Moving Toward a Feminist City

What does a women-centric future look like, and how do we build communities of care?

Shannon Werle
October 20, 2020

On October 2, 2020, the Graduate School of Architecture, Planning, and Preservation (GSAPP) and the Institute for Research on Women, Gender, and Sexuality cohosted The Feminist City. Taking its name from Leslie Kern’s recent book, the event featured a conversation between Kern, an associate professor of geography and environment, and director of the Women's and Gender Studies Program at Mount Allison University in Canada, and GSAPP Professor Anna PuigjanerJack Halberstam, a professor in the Department of English and Comparative Literature, moderated the discussion.

GSAPP Dean Amale Andraos offered introductory remarks and framed the event as an opportunity to explore the question: What does a feminist future look like, and how do we build communities of care? 

Kitchenless City

For Puigjaner, the answer lies in the intersection of productive and reproductive labor in the home. Her talk followed the sequence of her forthcoming book Kitchenless City, which traces the emergence of a New York City housing typology with collective amenities at the beginning of the 20th century. The detachment of the kitchen from living units in these buildings, she argued, is relevant today: “It’s important to keep talking about architectural proposals that try to reshape enclosures based on race, gender, age, and class.”

These so-called hotel-apartments emerged as a response to the poor state of tenement housing in 1871, and experienced a boom after 1901 before construction decelerated due to restrictions imposed by housing laws enacted in 1929. The collective spaces enabled a wider segment of the population to access affordable domestic services since costs could be shared among all of the residents. “The growing culture around industrialization invited one to think about the value of the collective not only as a force of production,” stated Puigjnaer, “but also as a way of living.”

Shifting to the present, Kern began her talk with recent Canadian news headlines related to COVID-19 and care issues. “Even in a country where they say that the pandemic has been handled relatively well,” Kern said, “these kinds of gendered and racialized care labor problems persist. What this suggests to me is that there are a whole lot of assumptions still underlying the way that we set up our cities and our homes, and a whole lot of being okay with relying on a very shaky, unequal, and exploitative status quo.”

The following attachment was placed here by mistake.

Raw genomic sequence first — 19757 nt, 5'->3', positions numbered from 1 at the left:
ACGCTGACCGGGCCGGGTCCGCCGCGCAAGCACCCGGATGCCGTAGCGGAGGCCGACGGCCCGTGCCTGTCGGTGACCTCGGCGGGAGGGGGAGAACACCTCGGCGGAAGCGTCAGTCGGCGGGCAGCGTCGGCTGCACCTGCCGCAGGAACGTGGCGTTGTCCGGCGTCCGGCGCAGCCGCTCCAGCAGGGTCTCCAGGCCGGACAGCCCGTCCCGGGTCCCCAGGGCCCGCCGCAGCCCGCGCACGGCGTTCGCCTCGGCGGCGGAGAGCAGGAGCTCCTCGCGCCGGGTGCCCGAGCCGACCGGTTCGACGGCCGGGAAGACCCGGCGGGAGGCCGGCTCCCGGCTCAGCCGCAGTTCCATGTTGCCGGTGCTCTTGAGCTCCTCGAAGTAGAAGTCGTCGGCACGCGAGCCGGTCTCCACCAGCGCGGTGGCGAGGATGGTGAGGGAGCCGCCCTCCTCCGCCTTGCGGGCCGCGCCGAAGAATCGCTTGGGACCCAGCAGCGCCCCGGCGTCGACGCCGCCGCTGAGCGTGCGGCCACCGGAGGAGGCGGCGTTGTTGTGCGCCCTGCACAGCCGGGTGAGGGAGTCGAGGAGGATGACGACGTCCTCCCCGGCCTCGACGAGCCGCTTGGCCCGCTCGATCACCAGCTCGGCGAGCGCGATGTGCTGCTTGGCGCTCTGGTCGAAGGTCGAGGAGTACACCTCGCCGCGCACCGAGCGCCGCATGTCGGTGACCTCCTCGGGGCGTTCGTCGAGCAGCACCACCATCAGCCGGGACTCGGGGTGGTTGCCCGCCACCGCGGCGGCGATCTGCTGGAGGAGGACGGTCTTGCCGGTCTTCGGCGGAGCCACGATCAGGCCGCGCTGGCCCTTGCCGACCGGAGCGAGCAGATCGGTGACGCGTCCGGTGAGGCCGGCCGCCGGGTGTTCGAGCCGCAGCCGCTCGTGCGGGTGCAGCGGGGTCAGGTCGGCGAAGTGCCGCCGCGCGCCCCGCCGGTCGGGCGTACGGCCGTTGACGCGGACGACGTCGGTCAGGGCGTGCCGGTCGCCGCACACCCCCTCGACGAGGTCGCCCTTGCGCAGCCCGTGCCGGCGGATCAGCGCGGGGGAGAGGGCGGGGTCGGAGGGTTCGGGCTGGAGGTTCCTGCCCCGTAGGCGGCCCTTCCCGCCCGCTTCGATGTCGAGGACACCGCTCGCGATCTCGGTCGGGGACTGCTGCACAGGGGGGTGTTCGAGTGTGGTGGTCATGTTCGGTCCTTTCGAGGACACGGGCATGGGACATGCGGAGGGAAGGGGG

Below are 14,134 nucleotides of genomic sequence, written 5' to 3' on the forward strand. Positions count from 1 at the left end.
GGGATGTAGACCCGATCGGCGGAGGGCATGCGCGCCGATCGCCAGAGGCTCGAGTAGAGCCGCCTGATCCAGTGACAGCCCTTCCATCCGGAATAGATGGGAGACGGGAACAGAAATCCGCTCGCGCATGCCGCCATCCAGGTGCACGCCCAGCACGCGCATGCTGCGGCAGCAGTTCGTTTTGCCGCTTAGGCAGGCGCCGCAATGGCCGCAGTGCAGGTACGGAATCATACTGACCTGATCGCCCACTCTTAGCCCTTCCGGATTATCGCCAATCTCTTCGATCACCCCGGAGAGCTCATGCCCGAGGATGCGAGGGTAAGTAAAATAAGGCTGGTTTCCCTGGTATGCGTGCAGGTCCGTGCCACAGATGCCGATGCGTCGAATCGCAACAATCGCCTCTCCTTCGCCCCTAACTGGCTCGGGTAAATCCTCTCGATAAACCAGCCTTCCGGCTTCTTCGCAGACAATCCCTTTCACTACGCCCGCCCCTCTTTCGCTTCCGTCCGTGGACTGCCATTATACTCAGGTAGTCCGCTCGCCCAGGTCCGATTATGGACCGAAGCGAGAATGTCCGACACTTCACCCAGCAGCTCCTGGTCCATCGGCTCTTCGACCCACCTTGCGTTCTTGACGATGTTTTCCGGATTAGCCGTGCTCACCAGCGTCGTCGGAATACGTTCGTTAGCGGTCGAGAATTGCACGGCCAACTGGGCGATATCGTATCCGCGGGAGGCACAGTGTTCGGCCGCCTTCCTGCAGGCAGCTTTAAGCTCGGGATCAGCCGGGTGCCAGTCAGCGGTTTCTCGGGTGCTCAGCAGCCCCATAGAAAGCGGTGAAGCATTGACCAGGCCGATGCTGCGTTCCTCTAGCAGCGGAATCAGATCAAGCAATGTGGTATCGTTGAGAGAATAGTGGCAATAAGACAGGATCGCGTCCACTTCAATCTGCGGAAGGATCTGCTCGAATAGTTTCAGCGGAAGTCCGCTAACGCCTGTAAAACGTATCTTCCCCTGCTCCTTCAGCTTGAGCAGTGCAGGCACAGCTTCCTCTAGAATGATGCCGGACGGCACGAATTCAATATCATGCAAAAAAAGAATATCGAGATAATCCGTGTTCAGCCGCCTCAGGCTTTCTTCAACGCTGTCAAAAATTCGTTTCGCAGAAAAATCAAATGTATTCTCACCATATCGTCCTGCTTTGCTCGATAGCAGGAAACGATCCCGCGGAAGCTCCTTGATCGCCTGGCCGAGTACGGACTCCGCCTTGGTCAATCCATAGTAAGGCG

Although exacerbated by the pandemic, the care crisis results from many longstanding issues, including the invisibility of care work undertaken in private homes, the imbalanced gender division of childcare and housework, the undervaluing and stigmatization of public care work, and rampant assumptions about who is responsible for care work across policymaking sectors. “The fact that some people seem to be hearing about ... these things for the first time in their lives,” said Kern, “says a lot about how power works to hide all of the things that are existing to support power and privilege.” To envision a feminist city amid these obstacles, Kern proposed the adoption of new assumptions—the minority is the majority, and the niche is the whole; home is not what we think; people have bodies; and care work is the economy. 

From Building to Unbuilding

Halberstam then circled back to Dean Andraos’s initial question, and suggested shifting the focus from building to unbuilding, referencing his research, which applies the term “unbuilding”—borrowed from the vocabulary of artist Gordon Matta Clark's and the artists group Anarchitecture’s practices during the 1970s—to contemporary queer theory. “We shouldn’t just be building a gendered city,” Halberstam argued: “We should also be unbuilding patriarchal systems, foundations, and subsystems that invisibly support a city through which white men move easily.”

In response, Puigjaner said that although hotel-apartment buildings succeeded in redefining reproductive labor and deconstructed gender divisions, they ultimately generated other divisions along class and race lines. She discussed how crises have triggered movements of collectivity, such as the 2008 financial crisis giving rise to the collective kitchen movement in Peru, which enabled women to achieve political voices. 

Unbuilding the home, Kern added, would require society to unbuild tax code, property law, and citizenship law, among many other rules and regulations. This process, she agreed, is critical: “The family and its confinement in this space that we call the home ... is used as a weapon against people who don’t fit into those norms. It’s a boundary that includes and excludes people from all sorts of social resources.” 

“Little steps, architecturally speaking, toward that direction” of inclusion, Puigjaner summed up, “would help us to start understanding our home not as a fixed entity, but something that is much more open and diffuse, and in which limits are blurred. In the future, we will understand that the home is our city at large.”